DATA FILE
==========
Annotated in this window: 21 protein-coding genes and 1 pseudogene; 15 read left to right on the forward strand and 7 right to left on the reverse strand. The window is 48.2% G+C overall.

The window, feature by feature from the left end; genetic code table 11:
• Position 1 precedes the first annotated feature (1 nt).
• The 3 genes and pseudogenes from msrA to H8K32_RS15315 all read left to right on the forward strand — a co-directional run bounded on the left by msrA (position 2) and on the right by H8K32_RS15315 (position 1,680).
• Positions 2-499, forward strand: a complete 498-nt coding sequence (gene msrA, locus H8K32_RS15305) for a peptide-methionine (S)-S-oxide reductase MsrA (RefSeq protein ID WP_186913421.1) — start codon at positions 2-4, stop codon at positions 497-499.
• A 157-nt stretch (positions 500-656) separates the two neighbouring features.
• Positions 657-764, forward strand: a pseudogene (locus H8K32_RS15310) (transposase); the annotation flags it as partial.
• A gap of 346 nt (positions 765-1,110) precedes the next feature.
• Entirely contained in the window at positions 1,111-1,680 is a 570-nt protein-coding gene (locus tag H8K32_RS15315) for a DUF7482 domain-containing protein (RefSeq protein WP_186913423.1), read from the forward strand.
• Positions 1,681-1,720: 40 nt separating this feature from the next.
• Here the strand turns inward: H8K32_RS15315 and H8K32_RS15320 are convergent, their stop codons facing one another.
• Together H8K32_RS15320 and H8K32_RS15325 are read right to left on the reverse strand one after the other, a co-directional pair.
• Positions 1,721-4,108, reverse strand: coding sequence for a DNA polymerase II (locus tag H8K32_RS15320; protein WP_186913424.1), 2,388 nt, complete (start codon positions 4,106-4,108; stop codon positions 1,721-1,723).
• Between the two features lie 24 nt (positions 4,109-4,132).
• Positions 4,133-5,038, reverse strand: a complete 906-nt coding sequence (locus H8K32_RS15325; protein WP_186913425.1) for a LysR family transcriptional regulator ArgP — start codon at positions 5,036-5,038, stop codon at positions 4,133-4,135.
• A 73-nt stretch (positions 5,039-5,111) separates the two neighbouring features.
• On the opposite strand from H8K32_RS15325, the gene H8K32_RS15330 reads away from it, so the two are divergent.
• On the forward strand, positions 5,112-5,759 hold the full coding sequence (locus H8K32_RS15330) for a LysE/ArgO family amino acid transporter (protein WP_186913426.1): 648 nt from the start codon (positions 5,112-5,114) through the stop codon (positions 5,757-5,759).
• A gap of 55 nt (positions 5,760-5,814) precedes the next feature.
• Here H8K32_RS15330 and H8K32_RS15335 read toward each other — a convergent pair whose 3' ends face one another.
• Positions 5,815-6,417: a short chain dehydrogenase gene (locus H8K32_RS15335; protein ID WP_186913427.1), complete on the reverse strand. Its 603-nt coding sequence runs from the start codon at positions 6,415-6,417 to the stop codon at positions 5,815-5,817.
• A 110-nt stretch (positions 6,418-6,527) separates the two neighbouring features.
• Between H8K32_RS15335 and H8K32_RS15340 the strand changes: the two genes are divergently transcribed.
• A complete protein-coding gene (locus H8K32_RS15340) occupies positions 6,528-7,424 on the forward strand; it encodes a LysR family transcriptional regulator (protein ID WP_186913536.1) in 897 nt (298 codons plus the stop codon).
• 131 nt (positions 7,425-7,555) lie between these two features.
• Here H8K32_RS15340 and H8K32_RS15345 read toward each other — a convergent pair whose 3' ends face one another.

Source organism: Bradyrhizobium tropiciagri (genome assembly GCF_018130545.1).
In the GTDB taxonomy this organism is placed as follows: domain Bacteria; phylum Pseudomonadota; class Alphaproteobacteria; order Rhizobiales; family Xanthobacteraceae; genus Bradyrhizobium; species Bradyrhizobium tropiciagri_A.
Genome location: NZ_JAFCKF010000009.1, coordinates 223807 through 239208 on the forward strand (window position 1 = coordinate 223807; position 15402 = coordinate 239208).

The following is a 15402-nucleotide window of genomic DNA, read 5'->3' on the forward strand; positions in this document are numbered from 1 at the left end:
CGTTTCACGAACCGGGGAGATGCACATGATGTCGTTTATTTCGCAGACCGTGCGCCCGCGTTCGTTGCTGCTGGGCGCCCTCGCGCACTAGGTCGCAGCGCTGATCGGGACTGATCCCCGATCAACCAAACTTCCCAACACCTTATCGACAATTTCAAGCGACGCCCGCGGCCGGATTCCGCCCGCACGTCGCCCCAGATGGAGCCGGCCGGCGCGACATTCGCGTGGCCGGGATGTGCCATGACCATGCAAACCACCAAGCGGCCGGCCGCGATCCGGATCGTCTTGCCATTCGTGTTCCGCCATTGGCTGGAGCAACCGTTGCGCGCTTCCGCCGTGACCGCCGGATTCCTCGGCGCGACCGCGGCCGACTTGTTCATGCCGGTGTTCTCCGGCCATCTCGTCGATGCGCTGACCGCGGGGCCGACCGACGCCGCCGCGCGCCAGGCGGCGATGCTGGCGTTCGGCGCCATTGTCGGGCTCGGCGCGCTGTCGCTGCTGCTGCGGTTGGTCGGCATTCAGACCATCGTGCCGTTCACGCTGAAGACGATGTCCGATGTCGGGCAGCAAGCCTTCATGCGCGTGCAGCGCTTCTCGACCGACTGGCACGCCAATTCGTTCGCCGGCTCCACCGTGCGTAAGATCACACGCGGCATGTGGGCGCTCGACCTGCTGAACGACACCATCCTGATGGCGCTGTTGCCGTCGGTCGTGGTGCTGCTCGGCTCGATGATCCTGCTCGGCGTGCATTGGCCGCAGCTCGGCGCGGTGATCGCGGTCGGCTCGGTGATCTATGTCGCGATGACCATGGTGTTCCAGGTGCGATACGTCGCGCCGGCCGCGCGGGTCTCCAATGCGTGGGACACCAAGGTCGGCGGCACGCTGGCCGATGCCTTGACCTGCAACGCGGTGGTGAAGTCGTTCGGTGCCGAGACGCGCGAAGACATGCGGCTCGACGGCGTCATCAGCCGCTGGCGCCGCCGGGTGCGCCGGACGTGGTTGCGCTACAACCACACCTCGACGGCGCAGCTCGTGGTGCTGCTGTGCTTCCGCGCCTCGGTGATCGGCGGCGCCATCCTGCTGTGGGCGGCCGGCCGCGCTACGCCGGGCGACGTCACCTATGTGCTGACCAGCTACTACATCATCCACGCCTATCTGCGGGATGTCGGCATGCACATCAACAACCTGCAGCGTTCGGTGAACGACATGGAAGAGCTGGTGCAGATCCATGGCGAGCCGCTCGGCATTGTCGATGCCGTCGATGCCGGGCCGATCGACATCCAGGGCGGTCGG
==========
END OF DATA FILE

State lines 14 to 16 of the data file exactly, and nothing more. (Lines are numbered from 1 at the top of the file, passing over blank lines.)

• Between the two features lie 24 nt (positions 4,109-4,132).
• Positions 4,133-5,038, reverse strand: a complete 906-nt coding sequence (locus H8K32_RS15325; protein WP_186913425.1) for a LysR family transcriptional regulator ArgP — start codon at positions 5,036-5,038, stop codon at positions 4,133-4,135.
• A 73-nt stretch (positions 5,039-5,111) separates the two neighbouring features.